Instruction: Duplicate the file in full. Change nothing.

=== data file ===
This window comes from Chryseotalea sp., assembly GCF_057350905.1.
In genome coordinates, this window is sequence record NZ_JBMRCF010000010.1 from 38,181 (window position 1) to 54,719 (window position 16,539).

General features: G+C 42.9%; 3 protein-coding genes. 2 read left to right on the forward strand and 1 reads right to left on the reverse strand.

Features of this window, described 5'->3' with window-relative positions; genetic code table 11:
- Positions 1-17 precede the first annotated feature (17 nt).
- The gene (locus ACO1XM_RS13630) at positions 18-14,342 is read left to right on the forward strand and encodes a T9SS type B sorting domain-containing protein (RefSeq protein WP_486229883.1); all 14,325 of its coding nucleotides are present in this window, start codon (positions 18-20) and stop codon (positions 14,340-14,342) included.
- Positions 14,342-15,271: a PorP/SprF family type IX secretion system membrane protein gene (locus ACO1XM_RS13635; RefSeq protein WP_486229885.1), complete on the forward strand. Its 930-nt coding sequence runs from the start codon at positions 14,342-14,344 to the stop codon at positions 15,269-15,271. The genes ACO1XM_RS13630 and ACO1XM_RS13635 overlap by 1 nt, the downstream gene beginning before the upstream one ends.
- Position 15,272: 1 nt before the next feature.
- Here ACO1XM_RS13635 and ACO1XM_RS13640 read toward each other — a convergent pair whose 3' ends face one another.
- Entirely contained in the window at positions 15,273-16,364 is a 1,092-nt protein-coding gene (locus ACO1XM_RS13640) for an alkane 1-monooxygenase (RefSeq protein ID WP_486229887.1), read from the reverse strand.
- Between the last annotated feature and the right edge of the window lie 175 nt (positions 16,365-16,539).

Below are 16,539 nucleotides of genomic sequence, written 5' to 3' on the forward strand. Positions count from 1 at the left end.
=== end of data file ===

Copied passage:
This window comes from Chryseotalea sp., assembly GCF_057350905.1.
In genome coordinates, this window is sequence record NZ_JBMRCF010000010.1 from 38,181 (window position 1) to 54,719 (window position 16,539).

General features: G+C 42.9%; 3 protein-coding genes. 2 read left to right on the forward strand and 1 reads right to left on the reverse strand.

Features of this window, described 5'->3' with window-relative positions; genetic code table 11:
- Positions 1-17 precede the first annotated feature (17 nt).
- The gene (locus ACO1XM_RS13630) at positions 18-14,342 is read left to right on the forward strand and encodes a T9SS type B sorting domain-containing protein (RefSeq protein WP_486229883.1); all 14,325 of its coding nucleotides are present in this window, start codon (positions 18-20) and stop codon (positions 14,340-14,342) included.
- Positions 14,342-15,271: a PorP/SprF family type IX secretion system membrane protein gene (locus ACO1XM_RS13635; RefSeq protein WP_486229885.1), complete on the forward strand. Its 930-nt coding sequence runs from the start codon at positions 14,342-14,344 to the stop codon at positions 15,269-15,271. The genes ACO1XM_RS13630 and ACO1XM_RS13635 overlap by 1 nt, the downstream gene beginning before the upstream one ends.
- Position 15,272: 1 nt before the next feature.
- Here ACO1XM_RS13635 and ACO1XM_RS13640 read toward each other — a convergent pair whose 3' ends face one another.
- Entirely contained in the window at positions 15,273-16,364 is a 1,092-nt protein-coding gene (locus ACO1XM_RS13640) for an alkane 1-monooxygenase (RefSeq protein ID WP_486229887.1), read from the reverse strand.
- Between the last annotated feature and the right edge of the window lie 175 nt (positions 16,365-16,539).

Below are 16,539 nucleotides of genomic sequence, written 5' to 3' on the forward strand. Positions count from 1 at the left end.